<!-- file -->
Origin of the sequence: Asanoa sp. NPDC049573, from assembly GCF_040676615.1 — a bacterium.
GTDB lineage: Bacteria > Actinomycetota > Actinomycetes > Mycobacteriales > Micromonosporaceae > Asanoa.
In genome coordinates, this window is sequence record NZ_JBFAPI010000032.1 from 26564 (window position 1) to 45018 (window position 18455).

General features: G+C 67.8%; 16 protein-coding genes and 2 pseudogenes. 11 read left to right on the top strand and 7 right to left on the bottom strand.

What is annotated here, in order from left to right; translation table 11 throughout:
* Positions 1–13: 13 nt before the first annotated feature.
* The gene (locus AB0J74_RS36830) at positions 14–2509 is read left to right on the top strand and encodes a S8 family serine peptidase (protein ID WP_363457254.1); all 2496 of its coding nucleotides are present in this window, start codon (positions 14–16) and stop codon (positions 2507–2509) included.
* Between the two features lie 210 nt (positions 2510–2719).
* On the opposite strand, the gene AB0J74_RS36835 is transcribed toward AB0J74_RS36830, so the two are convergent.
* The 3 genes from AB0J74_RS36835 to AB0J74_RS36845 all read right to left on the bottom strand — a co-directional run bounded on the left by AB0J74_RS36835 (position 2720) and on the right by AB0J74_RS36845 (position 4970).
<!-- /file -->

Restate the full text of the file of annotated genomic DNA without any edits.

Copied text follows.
Origin of the sequence: Asanoa sp. NPDC049573, from assembly GCF_040676615.1 — a bacterium.
GTDB lineage: Bacteria > Actinomycetota > Actinomycetes > Mycobacteriales > Micromonosporaceae > Asanoa.
In genome coordinates, this window is sequence record NZ_JBFAPI010000032.1 from 26564 (window position 1) to 45018 (window position 18455).

General features: G+C 67.8%; 16 protein-coding genes and 2 pseudogenes. 11 read left to right on the top strand and 7 right to left on the bottom strand.

What is annotated here, in order from left to right; translation table 11 throughout:
* Positions 1–13: 13 nt before the first annotated feature.
* The gene (locus AB0J74_RS36830) at positions 14–2509 is read left to right on the top strand and encodes a S8 family serine peptidase (protein ID WP_363457254.1); all 2496 of its coding nucleotides are present in this window, start codon (positions 14–16) and stop codon (positions 2507–2509) included.
* Between the two features lie 210 nt (positions 2510–2719).
* On the opposite strand, the gene AB0J74_RS36835 is transcribed toward AB0J74_RS36830, so the two are convergent.
* The 3 genes from AB0J74_RS36835 to AB0J74_RS36845 all read right to left on the bottom strand — a co-directional run bounded on the left by AB0J74_RS36835 (position 2720) and on the right by AB0J74_RS36845 (position 4970).